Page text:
#1 Smooth as fuck animation
When I saw that Aim for the Ace was listed as a recommendation for those who enjoy Legend of Light, I must admit that the cynic in me began preparing for the worst. I was ready for yet another tedious shoujo anime that would only barely qualify as being animated. So imagine my surprise when I fired up Legend of Light and it looked absolutely stunning.
This is a series all about rhythmic gymnastics. The story follows Hikari Kamijou, a young girl determined to become a competitive gymnast. She joins her school’s team and soon works her way up to participating in high-level competitions.
I went into this show not knowing much about rhythmic gymnastics, but Legend of Light does a stellar job at making it seem amazing. The performances are exquisitely animated with fluent movements and intricate physics. This makes the near-static tennis matches of Aim for the Ace seem laughable by comparison. These aren’t rare flukes either; the gymnastics routines are quite common and take up several minutes each time, with very little animation work being recycled between them.
I don’t recall the last time when a show converted me from reserved cynicism to fascinated excitement in such a short span of time.
#2 Not an underdog story
What also helps sell the story of Legend of Light is that Hikari is distinctly not an underdog. She isn’t some meek, helpless girl who wants to be liked; she is a fierce (though still likable) woman with a competitive mindset.
Sure, she is nervous when she has to perform before a crowd, but the passion for her sport always conquers any doubts in her heart. She is confident in her skills and determined to prove that this confidence is not unwarranted. I also appreciated some of Hikari’s youthful eccentricities, like how she gets angry at herself when a trick doesn’t work out or how she never stops having fun, even during serious competitions.
There is some drama to the series, but none of it is caused by Hikari being incompetent or too emotional; pitfalls that I feel only take away from the empowering potential of shoujo anime. The contests and rivalries of Legend of Light instead benefit from this dynamic, because you can be certain that Hikari is always determined and always bringing her A-game.
#3 Cute character designs
Due to being a shoujo series, Legend of Light uses a softer artstyle with bright colors. A look that really accentuates the cute designs Aso Izumi’s characters.
Hikari looks especially great. Her light-brown hair isn’t too eye-catching, yet stands out thanks to the detailed haircuts that Hikari alternates between. She also has a wide range of expressions that add wonderfully to her characterization. While hanging out with friends she is adorable and goofy, but when she gets serious for a competition the animators succeed in drawing out her elegance. Absolutely splendid work right there.
The rest of the cast mostly consists of other members of the gym club. While they don’t have as much detail to them as Hikari, their designs are still very cute. I was especially fond of Hikari’s friends Yukko and Satomi, as well as her first rival—the red-headed Megumi Mita.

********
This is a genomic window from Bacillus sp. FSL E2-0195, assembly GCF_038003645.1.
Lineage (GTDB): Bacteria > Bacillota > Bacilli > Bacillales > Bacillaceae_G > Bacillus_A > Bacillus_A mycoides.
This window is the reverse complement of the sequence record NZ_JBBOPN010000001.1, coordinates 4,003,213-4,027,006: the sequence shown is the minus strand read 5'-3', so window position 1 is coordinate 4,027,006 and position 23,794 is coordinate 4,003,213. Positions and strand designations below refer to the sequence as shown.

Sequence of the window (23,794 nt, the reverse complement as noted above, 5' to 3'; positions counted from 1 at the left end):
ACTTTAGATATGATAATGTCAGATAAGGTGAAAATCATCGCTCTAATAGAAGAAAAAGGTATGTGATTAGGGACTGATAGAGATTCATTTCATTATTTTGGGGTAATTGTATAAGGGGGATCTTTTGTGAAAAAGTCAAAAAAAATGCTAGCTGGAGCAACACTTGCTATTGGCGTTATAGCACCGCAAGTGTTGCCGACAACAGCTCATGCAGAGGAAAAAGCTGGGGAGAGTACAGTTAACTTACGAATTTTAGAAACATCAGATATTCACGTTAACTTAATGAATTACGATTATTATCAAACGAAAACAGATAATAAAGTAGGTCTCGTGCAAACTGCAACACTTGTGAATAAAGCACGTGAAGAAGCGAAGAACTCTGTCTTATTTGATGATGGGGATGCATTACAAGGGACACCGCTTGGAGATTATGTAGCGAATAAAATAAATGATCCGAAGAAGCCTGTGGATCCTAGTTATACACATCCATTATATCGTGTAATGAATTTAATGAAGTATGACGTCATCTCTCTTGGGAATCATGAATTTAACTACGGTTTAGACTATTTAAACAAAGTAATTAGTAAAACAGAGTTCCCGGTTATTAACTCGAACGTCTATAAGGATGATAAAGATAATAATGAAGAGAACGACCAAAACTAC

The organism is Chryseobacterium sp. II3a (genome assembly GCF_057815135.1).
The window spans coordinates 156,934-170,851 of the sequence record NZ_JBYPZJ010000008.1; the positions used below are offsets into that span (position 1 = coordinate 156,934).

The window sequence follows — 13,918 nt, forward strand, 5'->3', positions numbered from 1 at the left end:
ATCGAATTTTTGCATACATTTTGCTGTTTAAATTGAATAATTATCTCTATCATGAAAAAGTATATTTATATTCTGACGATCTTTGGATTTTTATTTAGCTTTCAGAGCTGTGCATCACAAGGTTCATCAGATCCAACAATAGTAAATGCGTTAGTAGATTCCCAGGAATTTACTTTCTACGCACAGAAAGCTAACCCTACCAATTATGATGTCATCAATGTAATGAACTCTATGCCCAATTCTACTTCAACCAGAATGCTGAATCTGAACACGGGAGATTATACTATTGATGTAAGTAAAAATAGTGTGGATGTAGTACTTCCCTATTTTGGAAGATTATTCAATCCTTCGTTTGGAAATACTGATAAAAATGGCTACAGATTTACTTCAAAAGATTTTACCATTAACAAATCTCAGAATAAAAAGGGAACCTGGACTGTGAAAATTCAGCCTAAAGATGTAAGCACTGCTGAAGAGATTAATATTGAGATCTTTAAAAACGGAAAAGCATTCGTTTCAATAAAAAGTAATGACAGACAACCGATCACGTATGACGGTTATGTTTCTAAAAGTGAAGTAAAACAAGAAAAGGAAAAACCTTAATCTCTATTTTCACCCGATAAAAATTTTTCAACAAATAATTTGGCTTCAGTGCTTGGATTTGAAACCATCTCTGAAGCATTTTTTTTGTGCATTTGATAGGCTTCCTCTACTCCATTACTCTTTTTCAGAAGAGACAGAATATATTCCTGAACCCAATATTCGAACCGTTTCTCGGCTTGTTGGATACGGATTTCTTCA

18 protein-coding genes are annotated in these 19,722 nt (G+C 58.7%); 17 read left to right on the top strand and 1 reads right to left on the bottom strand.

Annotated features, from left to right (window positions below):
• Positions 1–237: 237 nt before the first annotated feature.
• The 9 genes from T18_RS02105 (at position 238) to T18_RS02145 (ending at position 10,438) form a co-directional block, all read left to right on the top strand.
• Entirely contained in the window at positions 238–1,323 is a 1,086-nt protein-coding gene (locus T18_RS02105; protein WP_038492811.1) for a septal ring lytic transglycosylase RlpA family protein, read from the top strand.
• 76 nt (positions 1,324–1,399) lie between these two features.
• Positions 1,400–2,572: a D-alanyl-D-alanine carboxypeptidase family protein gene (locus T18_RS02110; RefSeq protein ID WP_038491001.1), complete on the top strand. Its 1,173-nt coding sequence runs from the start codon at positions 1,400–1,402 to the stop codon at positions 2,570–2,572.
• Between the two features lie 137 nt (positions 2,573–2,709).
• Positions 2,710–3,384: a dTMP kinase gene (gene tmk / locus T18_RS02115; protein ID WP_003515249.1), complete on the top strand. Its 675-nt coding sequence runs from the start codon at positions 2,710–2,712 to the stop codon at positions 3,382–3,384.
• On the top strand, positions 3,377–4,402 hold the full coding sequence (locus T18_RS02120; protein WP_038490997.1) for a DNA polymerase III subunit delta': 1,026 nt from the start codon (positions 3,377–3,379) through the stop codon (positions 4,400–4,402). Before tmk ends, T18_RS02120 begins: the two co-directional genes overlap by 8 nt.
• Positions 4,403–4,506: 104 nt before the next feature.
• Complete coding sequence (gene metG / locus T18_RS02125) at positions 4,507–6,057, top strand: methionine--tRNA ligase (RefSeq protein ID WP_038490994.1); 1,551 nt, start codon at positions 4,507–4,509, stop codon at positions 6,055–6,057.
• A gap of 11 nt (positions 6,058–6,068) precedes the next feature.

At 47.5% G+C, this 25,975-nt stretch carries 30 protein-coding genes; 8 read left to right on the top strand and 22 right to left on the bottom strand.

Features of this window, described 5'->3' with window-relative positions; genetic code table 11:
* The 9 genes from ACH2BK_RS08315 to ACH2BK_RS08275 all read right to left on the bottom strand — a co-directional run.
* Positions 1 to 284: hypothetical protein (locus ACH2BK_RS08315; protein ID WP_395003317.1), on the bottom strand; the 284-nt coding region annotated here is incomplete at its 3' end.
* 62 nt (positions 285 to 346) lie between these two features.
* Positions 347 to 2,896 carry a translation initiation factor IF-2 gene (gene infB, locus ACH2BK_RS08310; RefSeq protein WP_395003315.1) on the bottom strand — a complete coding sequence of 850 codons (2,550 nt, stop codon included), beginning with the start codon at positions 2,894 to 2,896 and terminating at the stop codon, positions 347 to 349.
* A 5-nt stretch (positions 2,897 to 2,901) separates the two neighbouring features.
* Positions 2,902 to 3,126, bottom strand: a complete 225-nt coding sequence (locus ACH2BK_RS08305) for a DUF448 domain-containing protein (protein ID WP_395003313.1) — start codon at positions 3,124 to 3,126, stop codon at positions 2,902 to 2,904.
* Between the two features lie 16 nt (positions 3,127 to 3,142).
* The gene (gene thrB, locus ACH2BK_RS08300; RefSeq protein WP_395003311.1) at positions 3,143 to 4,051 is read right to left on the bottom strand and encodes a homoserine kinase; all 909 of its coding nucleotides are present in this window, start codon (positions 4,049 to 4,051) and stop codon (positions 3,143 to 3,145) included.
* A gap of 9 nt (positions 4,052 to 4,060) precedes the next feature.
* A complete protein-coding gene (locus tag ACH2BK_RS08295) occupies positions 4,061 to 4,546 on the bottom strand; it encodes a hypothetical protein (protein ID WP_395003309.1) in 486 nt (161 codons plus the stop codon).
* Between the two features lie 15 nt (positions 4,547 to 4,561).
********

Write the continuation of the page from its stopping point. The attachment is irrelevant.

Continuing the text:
#4 Shoujo romance
In the downtime between competitions and practice, Legend of Light also plays around with romantic themes. With a plot revolving around a bunch of high school girls, of course their love lives are going to play an important role.
For Hikari this becomes complicated. Through the club she gets particularly close with her fellow gymnast Takaaki Ooishi, who is the ace for the boys’ team. He helps her out when practice gets tough and there’s undeniably some good chemistry between the two of them. Problem is, Hikari’s senpai Hazuki Shiina is also close to Ooishi and has been so for a much longer time. They look like a couple already and—though Hikari and Hazuki are friends—Hikari has no intentions of backing down just to let Hazuki have her romance.
At the same time, there is Hikari’s childhood friend Mao. While Ooishi is the prim and proper type, Mao is a bit of a delinquent with dyed hair and an imposing attitude. Only Hikari can pierce through his projected arrogance and speak to his true self, but Mao is hesitant to confess his feelings for her. Especially when he picks up on her interest in their mutual friend Ooishi.
It’s a classic struggle for romance which doesn’t have anything too shocking going on, but is interesting to follow all the same. It’s a traditional part of the shoujo soup and I daresay it’s particularly tasty in this serving.
#5 Mao’s Music career
And a final side-story with a lot of substance to it is Mao’s career as a budding musician. He and his delinquent pals are setting up a band together, which steadily grows more popular as the series continues.
First and foremost, this creates a fun contrast between the two protagonists. Hikari’s performances are set to classical music pieces, while Mao’s band plays contemporary J-rock. This dates the series somewhat, because Mao’s music doesn’t even come close to sounding loud or rebellious by today’s standards. It’s nice music, but you do need to mentally put yourself in the perspective of 35 years ago or else Mao might seem weirdly tame to you.
Relentless passage of time aside, watching Mao’s music career progress is an interesting storyline to parallel that of Hikari’s. He has some steep challenges to overcome, most of which come down to corporate meddling fueled by adults that believe they can easily exploit this hapless punk.
More anime & manga like this
Anima Yell: Sports anime centered on a dance-like activity.
Cutie Honey Flash: Shoujo anime with a confident protagonist.
Cirque Arachne: Romantic story centered around acrobatic girls